Editorial: Response to the removal of the Pollyanna curriculum


Pollyanna Inc.

The Pollyanna curriculum strives to “advance systemic change by developing stronger communities…[and creating] programs that enhance cultural competency, racial literacy, and equity practices.”

A year ago, according to News4Jax, alumni and students at Douglas Anderson began to raise their voices against racial discrimination at school. A year ago, angst could have quite properly defined the fear, horror, and sadness of Black and minority students at Douglas Anderson. A year ago, after students took to social media to share their stories anonymously, change began.

Now, at our school, angst defended dropping a diversity curriculum.

It is a luxury to be able to postpone discussions on racial issues, when minorities, who need their voices heard, wait in silence.

On January 26th, 2021, an email to parents from President and Head of School Tyler Hodges and Board of Trustees Chair Fernando Acosta-Rua (‘85) announced Bolles’ efforts to use the Pollyanna curriculum, a K-8 racial literacy program to promote awareness of diversity, would be discontinued. While the change felt sudden to parents and students, there has been existing controversy since November.

This letter sent to families brims with promises of future change. But it is not justifiable to continuously state intentions without supporting those intentions with action.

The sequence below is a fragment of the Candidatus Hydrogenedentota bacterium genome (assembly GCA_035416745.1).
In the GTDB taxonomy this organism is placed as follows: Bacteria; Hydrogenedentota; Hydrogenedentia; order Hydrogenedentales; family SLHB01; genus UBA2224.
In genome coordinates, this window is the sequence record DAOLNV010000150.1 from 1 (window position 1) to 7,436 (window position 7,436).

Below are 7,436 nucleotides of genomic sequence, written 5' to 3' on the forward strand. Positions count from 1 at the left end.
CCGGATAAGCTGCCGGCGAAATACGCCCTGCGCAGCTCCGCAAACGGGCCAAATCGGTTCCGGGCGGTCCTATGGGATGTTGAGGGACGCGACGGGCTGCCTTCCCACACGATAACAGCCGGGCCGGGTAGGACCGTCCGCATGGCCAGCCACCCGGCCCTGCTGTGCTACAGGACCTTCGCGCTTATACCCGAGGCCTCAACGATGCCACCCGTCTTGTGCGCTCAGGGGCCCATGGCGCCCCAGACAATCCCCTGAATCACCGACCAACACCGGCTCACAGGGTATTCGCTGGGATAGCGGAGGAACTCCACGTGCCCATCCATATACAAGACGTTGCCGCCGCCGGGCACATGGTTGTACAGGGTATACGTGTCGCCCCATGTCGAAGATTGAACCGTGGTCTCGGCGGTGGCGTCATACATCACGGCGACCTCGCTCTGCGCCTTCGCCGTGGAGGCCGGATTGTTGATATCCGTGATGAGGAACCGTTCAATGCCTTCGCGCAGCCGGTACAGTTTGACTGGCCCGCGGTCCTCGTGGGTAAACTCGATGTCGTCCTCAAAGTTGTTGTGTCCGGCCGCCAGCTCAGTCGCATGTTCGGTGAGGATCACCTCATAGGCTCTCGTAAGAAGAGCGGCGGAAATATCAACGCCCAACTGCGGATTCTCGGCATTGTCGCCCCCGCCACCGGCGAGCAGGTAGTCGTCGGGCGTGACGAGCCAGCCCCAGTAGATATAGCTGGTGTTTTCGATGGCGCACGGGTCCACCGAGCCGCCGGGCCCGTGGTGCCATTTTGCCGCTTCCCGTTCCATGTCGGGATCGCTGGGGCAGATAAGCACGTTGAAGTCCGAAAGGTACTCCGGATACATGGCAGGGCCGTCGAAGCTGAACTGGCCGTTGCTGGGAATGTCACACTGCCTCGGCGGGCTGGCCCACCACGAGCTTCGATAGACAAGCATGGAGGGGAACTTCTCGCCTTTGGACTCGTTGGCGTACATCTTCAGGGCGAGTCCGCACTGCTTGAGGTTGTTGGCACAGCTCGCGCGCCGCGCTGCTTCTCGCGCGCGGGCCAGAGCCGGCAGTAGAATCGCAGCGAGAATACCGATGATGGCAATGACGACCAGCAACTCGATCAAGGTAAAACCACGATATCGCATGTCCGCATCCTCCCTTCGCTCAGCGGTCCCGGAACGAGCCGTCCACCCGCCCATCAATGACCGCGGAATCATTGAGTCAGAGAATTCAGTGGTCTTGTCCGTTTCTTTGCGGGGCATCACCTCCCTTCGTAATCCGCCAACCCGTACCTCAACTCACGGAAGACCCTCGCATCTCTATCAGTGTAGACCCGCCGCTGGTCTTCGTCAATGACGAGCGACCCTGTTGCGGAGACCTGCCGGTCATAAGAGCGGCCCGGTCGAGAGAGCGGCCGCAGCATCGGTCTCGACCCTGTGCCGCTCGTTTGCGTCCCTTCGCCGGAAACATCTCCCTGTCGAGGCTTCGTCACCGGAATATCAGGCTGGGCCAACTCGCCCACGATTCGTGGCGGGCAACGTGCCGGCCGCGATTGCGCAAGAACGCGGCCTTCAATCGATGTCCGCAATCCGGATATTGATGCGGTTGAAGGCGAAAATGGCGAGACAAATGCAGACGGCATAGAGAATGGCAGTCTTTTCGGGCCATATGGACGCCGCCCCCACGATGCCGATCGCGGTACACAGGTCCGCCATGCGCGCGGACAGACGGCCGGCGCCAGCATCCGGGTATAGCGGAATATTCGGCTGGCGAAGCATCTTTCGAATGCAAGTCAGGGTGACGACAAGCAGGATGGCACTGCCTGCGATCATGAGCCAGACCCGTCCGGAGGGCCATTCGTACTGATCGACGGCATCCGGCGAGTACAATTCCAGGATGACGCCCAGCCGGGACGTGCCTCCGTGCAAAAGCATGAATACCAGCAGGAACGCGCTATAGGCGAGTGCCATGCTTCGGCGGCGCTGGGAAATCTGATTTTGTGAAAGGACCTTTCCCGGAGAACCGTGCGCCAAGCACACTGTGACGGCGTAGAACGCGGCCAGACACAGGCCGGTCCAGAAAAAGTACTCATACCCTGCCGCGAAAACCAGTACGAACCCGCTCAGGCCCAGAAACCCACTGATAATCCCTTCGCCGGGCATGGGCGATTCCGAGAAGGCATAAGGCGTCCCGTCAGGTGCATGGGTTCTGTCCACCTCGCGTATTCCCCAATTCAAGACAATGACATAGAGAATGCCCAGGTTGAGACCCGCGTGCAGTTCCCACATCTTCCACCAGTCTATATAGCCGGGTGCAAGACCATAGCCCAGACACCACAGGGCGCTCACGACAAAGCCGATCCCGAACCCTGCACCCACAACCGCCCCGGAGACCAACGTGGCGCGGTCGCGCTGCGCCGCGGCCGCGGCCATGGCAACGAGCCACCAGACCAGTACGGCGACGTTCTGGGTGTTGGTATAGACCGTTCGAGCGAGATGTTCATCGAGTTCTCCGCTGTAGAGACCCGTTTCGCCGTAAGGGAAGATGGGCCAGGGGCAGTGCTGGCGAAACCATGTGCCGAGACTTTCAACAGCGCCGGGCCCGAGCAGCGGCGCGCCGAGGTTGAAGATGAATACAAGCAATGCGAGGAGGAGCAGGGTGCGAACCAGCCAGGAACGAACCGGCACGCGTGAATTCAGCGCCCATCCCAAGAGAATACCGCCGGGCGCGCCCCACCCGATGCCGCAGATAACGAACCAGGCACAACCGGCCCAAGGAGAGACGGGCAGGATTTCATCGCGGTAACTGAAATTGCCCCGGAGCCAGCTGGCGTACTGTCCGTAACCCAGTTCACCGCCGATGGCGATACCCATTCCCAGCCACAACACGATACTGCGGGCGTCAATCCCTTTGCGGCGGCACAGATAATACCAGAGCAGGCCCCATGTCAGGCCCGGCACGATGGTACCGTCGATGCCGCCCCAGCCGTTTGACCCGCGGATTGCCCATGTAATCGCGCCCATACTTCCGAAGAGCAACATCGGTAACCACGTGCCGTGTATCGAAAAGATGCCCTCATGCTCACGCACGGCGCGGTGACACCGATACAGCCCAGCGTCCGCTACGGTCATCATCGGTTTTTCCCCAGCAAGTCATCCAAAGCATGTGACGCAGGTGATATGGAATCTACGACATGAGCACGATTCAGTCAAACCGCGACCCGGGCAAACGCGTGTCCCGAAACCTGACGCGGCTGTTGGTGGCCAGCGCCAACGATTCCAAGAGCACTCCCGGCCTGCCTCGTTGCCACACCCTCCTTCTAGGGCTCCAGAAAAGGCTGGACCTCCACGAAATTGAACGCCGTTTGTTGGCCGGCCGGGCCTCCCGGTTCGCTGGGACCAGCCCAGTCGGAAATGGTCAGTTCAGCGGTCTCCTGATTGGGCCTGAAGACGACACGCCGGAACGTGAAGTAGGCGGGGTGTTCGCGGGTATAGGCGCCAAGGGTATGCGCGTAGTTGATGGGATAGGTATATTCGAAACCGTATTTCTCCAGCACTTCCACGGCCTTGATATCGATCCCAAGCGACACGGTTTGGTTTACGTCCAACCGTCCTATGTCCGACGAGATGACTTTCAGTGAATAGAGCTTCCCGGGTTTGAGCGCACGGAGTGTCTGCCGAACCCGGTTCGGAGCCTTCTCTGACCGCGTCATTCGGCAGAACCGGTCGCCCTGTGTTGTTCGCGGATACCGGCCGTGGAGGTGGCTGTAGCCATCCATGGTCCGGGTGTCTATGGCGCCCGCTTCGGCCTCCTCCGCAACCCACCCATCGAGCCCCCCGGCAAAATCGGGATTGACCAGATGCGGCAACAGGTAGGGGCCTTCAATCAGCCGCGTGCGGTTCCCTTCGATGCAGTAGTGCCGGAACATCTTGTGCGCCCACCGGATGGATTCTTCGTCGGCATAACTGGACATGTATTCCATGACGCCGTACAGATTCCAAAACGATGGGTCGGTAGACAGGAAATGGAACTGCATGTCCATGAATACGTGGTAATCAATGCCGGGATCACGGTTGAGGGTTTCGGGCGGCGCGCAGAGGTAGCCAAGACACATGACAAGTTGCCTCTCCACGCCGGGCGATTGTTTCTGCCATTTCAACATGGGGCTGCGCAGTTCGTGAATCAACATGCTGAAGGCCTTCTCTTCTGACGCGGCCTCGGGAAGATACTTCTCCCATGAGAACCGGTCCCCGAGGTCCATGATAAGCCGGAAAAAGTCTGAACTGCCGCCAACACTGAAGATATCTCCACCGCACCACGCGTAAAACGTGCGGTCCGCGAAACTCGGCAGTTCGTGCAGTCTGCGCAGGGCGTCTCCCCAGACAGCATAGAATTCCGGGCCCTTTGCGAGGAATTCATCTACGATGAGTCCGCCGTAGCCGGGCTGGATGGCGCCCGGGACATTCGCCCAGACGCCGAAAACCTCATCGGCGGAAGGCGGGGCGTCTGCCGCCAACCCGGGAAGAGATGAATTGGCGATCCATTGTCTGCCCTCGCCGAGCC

The letter included such statements as, “Any diversity initiatives will be age/grade level appropriate and grounded in the experiences of our own community members.” If the majority of the community is white, how can they claim to appropriately know the experience of BIPOC students?

The argument of what is “age/grade level appropriate” is extremely subjective. While there was backlash amongst the Bolles community for attempting to apply the curriculum to the lower and middle schools, the BIPOC and LGBTQ+ children attending the lower and middle schools do not have a choice as to what age or grade they are in when they experience racism.

Anyone you ask can recount the memory of their earliest hurtful experience of discrimination. We are sure the Bolles community agrees that the experiences of young students stay close to their hearts.

How many racist encounters must minority students endure for us to finally address racism? How can we just sit back as these encounters occur over and over again? How long must we wait until we see the diversity and justice we deserve as a school?

The letter refers to Bolles being a “positive and welcoming” environment. A “positive and welcoming environment” is not one in which racial and ethnic minorities and members of the LGBTQ+ community are never directly acknowledged.

We who have spent the entirety of our high school careers learning to analyze word choice do not accept the pale verbs of “exploring,” “enhancing,” or “building” conversations about racial literacy. Filler verbs and adjectives like these don’t satisfy the need for substantial conversation and real talk. The presentation by Dr. Glaude and the showing of True Justice are beginnings, yes, but two events in the month of February don’t make a comprehensive K-12 curriculum.

Racial literacy in the 21st century provides the framework for social and cultural interactions that are relevant for any age. Kids now, more than ever, want to grapple with racism-related topics in class. According to an educational organization driven to provide quality educational resources to children, the First Book’s Social Issues Impact Survey, 37% of racism-related conversations are student-initiated, which is greater than those of parents and teachers. We owe it to ourselves, as a community, to foster conversations that will help children grapple with the great social issues we are inheriting.